Visit a college you are interested in, early and often. If your student enjoys being outdoors, I do not advise a city setting big university, it can get somewhat depressing never seeing grass or trees. If your student is not very outgoing or social, I also would not reccomend a large school because it is so difficult to meet people and fall into a group. On the other hand, if your student is all about school spirit and is very extraverted, then a large school is perfect. Also, once choosing a school, joining some sort of club is vital to your student. Whether it be religous, academic, atheletic, greek, etc. a student must be surrounded by other students with similar interests in order to be happy with their social life. If a student is unhappy with their social life, their academic success will suffer.
When writing essays for college applications, encourage your child to focus on quality and not quantity. If your child does not know what he/she wants for major, leave the undecided option open- some colleges have great undecided programs. Always apply for scholarships from various sources. Keep in mind that friends can also help in adjusting to the college environment- but that the college environment is the place for making new friends that may be around for years.
To the parents: Try to emphasize and teach the children about fiscal responsibility.
To the incoming students -- be open, but wary. (Perhaps careful is a better word.)
Visit all the colleges you can even if you don't think you would like to go there. You never know until you check it out. College is of course about learning but it is also about meeting people. Don't sit at home all the time, actually get out and do things.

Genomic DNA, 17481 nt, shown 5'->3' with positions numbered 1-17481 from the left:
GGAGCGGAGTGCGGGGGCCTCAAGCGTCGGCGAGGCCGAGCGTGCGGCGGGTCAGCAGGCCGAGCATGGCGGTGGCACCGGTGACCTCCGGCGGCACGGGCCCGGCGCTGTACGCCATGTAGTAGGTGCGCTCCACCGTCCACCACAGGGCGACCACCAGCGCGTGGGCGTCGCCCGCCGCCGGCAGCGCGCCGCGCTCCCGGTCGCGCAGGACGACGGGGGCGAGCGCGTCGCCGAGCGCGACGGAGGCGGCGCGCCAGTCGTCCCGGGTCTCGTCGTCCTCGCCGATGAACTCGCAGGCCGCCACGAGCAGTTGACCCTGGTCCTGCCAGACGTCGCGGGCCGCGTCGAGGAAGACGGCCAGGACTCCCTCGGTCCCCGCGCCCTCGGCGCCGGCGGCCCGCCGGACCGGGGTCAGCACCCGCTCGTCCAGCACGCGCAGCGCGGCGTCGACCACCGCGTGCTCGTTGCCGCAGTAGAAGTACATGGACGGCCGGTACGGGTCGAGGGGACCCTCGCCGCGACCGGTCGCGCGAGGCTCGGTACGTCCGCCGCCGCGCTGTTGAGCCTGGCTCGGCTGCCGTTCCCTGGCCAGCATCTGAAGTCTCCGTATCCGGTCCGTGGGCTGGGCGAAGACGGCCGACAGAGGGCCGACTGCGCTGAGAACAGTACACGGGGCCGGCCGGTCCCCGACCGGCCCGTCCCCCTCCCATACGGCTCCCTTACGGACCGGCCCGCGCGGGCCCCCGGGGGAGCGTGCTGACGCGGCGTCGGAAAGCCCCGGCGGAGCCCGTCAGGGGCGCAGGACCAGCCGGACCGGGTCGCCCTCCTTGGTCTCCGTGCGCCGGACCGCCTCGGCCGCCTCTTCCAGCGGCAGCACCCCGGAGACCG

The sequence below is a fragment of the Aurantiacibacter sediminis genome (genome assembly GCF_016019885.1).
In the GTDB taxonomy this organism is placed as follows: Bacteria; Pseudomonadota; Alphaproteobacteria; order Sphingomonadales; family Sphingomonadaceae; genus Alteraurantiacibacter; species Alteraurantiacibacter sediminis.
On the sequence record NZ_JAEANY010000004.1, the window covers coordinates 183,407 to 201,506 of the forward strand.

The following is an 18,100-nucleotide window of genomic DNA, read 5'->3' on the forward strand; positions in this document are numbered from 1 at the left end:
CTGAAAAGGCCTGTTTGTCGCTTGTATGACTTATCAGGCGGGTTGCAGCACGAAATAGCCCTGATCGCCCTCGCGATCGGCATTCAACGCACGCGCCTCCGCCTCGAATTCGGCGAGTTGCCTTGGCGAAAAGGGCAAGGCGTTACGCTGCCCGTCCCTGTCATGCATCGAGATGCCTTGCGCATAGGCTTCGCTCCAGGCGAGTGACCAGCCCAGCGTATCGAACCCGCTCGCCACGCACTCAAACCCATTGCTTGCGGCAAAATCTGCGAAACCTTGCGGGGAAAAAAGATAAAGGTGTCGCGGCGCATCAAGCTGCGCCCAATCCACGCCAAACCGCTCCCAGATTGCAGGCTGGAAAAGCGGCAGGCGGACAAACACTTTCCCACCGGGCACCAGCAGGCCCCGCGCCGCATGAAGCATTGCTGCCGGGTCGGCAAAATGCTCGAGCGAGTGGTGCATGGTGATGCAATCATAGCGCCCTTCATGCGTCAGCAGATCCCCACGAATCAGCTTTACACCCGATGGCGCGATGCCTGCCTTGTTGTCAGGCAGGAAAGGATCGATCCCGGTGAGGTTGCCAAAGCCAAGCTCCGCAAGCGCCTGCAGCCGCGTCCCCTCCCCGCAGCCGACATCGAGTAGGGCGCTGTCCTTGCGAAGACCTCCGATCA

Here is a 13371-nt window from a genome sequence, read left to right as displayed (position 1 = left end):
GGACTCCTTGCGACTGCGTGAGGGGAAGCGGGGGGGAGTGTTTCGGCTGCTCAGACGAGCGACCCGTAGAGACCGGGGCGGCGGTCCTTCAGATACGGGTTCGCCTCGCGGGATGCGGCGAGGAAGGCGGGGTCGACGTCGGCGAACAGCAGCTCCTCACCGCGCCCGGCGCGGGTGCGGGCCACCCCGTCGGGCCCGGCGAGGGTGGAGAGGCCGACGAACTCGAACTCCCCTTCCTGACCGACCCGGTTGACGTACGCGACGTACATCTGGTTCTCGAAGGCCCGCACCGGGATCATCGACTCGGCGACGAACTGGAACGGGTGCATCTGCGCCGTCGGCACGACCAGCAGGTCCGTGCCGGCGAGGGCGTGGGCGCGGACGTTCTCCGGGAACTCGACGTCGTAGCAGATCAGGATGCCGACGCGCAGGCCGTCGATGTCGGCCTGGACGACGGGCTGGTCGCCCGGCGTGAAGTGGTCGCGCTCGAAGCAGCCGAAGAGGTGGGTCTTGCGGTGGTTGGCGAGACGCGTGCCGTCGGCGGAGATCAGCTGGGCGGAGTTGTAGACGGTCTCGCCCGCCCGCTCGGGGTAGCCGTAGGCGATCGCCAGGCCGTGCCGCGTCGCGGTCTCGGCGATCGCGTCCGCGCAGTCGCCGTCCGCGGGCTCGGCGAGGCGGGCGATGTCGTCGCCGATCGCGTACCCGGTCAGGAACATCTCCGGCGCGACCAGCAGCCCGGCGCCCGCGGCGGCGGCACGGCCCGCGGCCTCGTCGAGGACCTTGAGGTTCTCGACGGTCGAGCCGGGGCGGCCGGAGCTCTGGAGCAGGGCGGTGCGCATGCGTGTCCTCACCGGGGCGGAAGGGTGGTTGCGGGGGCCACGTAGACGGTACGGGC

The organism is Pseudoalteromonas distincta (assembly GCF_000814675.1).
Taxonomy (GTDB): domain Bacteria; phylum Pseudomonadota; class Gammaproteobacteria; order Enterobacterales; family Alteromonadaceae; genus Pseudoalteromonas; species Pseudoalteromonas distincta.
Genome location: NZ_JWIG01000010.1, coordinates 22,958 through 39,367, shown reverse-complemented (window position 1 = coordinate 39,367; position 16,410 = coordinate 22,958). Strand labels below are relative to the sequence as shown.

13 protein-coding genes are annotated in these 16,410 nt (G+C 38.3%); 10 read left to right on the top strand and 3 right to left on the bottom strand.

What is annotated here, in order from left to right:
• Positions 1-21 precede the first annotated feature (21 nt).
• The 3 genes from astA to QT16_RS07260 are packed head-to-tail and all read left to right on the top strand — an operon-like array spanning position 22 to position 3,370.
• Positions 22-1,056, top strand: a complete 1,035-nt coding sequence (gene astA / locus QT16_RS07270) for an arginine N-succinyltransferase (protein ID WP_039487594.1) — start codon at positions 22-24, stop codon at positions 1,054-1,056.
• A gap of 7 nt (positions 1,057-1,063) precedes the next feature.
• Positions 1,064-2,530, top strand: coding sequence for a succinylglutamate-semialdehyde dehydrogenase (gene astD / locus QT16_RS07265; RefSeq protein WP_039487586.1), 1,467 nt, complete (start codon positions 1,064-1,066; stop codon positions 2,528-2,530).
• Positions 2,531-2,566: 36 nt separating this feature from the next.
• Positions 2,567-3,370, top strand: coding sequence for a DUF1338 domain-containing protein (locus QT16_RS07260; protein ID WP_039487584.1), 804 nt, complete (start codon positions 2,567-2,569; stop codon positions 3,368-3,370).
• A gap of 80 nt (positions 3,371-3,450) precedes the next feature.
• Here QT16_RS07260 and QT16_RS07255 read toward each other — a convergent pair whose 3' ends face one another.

Don't wait until the last minute to apply for college.
Absolutely visit the colleges you will be applying to. Everything you think you know may change once you visit a campus. Think realistically. Not just where you'll live freshmen year, but where after that? Are you picking a college just on the nightlife? Does the college you're thinking about have ANY social activities? If you're not happy socially, you won't be happy academically.
You should look for a college where you feel comfortable as well as safe. If you are in this kind of environment then you will be able to focus on learning and growing as an individual. Your school should expose you many things. Theses experiences will allow you to mature into an adult that is able to handle yourself in a wide variety of situations. You should take your academics seriously from the beginning because it is difficult to repair your GPA if you don't.
Find a place that is personal. Don't choose a school just because your best friend is going there. Look for a school that will expand your learning in the field you're most interested in.
Make sure you explore all of your choices before you choose a college. Some schools are not for everyone. In college, you need to be a outgoing person who is willing to meet new people and try diffrent things. You need to be social if you want to have a great college experience. For parents, I would say to try and let your children have time on their own and not try to go visit them every weekend or insist they come home.
Find a college that you feel comfortable at, if you are uncomfortable in the enviroment you choose to study in you will have a hard time not just suceeding in your classes but also suceeding in maintaining a social life. Unfortunatly what most prospective college student do not realize is that many times your social life is just as important as your academic life. In fact many time the two coincide. So when looking for a college get the feel of it, go to a college vist, and ask questions (a lot of questions). It would also be a good idea to look into the financial aid office at the schools you are scouting. Many schools have more comprehensive scholarship packets and a more helpful financial aid staff than others. Believe me when I say a good financial aid office is a vey important aspect of college choice.